OPINION: Social media informs voters through educated debate

Online debate may have its negative effects, but there are also a significant amount of benefits that come with it

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ANNIKA ZEIGLER

Social media helps keep us informed and educated about political events. It encourages debate, discourse and conversation, which are key parts of building a more informed, engaged society.

MEGHAN HENRY, Evergreen columnist

The idea that social media is simply child’s play is far from the truth. While some young adults are using it to build their businesses from the ground up, others are getting paid to share their lives and artistic abilities as a full-time gig.

Others are using it to educate themselves on racial inequality, human rights issues in the U.S. and political events in their hometowns and native countries. We are now able to connect with people who know more than us, and can share our knowledge in a way that matters.

So, why aren’t we using this platform to its full potential? We have access to the most widespread platform for informal news that has ever existed. Rather than brushing it off as the place to post selfies and status updates, we should use it to share stories, knowledge and information.

Technology has been integrated into every part of our lives. Though for many it has been used for personal entertainment or a simple way to stay connected with friends, at WSU, they are preparing future educators to harness technology in a productive way.

“We take a class that’s all based around how to use technology to teach students,” Sydney Brager, junior elementary education major, said.

By integrating access into education, they are also initiating a powerful exchange between young people and information. As many saw this summer, movements like Black Lives Matter can use social media’s interconnected nature to spread news, information and ideas.

Overnight, it seemed as though everyone in the country knew of George Floyd’s death at the hands of a police officer, even though it had happened months before. As the summer unfolded, so did the movement for justice. Across the world, people linked by social media protested on his behalf.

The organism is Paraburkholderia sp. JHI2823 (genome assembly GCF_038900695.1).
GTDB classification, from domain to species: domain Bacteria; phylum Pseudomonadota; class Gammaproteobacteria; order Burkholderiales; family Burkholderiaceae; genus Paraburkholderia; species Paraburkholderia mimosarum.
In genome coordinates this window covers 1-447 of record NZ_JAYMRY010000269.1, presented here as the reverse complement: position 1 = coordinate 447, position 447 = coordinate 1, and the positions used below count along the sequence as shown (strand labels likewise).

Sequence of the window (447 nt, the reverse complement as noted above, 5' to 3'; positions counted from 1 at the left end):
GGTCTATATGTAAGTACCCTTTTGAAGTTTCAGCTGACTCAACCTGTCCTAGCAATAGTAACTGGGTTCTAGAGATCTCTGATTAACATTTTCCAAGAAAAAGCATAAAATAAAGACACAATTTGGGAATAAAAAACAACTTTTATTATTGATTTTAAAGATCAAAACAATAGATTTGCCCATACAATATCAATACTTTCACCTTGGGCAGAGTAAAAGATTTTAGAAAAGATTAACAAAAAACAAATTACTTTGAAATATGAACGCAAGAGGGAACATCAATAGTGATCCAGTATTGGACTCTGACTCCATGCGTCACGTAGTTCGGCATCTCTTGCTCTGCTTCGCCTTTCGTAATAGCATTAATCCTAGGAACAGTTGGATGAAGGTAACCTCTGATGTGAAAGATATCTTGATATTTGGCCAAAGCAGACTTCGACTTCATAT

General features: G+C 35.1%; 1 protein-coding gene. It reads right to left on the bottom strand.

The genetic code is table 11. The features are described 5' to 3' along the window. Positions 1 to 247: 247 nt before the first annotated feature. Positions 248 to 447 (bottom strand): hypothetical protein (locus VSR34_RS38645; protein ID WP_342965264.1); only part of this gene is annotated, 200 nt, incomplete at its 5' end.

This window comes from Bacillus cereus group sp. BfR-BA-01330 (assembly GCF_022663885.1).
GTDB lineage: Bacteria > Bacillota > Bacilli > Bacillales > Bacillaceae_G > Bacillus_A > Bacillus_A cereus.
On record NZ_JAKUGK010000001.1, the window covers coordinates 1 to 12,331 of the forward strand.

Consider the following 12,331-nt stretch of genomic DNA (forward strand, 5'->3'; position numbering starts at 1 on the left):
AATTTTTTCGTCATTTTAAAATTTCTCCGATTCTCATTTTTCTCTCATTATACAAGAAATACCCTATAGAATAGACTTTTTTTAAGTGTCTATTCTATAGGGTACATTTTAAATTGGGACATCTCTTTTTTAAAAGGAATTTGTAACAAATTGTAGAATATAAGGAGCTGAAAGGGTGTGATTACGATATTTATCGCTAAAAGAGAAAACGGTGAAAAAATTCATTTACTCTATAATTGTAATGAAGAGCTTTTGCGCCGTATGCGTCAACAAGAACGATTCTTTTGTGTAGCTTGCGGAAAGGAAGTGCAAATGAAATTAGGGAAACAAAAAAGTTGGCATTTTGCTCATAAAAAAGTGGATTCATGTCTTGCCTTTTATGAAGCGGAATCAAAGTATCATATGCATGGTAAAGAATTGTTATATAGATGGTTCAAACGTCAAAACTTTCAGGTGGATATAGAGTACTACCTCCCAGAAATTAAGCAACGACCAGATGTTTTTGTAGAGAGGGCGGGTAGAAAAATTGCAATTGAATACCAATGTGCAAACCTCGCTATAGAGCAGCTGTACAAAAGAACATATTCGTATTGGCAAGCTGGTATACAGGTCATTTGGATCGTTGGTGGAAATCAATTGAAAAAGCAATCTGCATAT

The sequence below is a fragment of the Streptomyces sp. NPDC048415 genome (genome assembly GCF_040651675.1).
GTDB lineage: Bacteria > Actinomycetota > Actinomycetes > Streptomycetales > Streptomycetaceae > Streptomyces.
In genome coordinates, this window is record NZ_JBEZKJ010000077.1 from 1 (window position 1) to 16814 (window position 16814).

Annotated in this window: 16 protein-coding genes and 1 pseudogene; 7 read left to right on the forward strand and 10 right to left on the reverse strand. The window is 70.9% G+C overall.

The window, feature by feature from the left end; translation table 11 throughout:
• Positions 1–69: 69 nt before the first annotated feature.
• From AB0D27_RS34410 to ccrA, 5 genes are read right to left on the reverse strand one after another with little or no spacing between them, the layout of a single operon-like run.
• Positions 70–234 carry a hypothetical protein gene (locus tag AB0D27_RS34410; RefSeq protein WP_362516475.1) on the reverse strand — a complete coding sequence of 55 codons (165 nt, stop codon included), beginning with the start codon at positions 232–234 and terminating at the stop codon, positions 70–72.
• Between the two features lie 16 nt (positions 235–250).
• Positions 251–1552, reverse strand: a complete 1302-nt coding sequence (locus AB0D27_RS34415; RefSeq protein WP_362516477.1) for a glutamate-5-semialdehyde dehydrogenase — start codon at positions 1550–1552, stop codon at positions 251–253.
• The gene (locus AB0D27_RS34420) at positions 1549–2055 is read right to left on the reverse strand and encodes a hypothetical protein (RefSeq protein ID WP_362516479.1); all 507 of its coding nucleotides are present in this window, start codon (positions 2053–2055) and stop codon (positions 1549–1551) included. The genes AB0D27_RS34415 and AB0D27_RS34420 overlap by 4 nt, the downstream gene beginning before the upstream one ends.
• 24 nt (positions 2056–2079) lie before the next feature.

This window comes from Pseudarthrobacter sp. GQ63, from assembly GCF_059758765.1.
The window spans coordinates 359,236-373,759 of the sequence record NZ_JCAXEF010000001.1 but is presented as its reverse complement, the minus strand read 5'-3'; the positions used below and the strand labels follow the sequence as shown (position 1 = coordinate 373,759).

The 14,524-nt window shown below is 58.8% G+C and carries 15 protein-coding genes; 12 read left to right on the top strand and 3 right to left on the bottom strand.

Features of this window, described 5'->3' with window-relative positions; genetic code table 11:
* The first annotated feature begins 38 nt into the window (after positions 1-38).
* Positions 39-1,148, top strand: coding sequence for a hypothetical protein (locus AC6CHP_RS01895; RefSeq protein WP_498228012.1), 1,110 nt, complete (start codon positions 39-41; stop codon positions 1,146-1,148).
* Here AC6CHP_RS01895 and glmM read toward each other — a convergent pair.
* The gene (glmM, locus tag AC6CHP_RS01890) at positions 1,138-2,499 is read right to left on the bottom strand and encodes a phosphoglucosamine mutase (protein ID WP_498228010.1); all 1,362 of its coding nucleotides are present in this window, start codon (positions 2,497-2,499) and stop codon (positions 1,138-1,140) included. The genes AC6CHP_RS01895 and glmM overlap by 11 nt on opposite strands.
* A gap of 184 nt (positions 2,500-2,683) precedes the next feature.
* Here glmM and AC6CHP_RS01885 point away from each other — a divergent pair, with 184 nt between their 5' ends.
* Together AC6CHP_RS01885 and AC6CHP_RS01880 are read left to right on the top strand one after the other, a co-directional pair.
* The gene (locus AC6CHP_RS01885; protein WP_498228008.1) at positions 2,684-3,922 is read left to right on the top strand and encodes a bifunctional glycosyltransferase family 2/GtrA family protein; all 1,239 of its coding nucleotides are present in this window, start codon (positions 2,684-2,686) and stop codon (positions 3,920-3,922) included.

These apps enabled people to stay up-to-date on petitions, arrests, court proceedings and BLM protests in other countries. This connection is palpable and so powerful, but it wouldn’t be right to claim it is entirely faultless.

“I think [social media] has a lot of potential,” Brager said. “I think there are some amazing things that can happen with it, I just think that information is power, and in the same way, false information can be scary.”

Though it gives individuals an incredible amount of power to share information, social media can also spread misinformation. That misinformation can spread quickly because of its power to connect people.

“When it comes to social media, I think it is a great resource for people to start building their thoughts or even sharing their thoughts,” Paige Wagner, senior elementary education major, said, “but, with the information on social media, I like to remind myself and my close friends to take the information with the grain of salt.”

It is important to recognize the faults of this platform in the same way we recognize those of “trustworthy” platforms like mainstream news outlets and journalists.

“You think about CNN or Fox News, and even just looking at what both of those platforms are saying about the same event … I like to look at lots of different sources, rather than just one for information,” Brager said.

This kind of perspective only comes with experience. The ability to step away from one news source and recognize its bias — and your own — can be hard to practice. However, it is necessary to be truly informed on any political point, civil rights movement or piece of knowledge.

If your goal is to be truly educated on these issues, you must take all of these things into account. Social media should be one source of that information, but never the only one.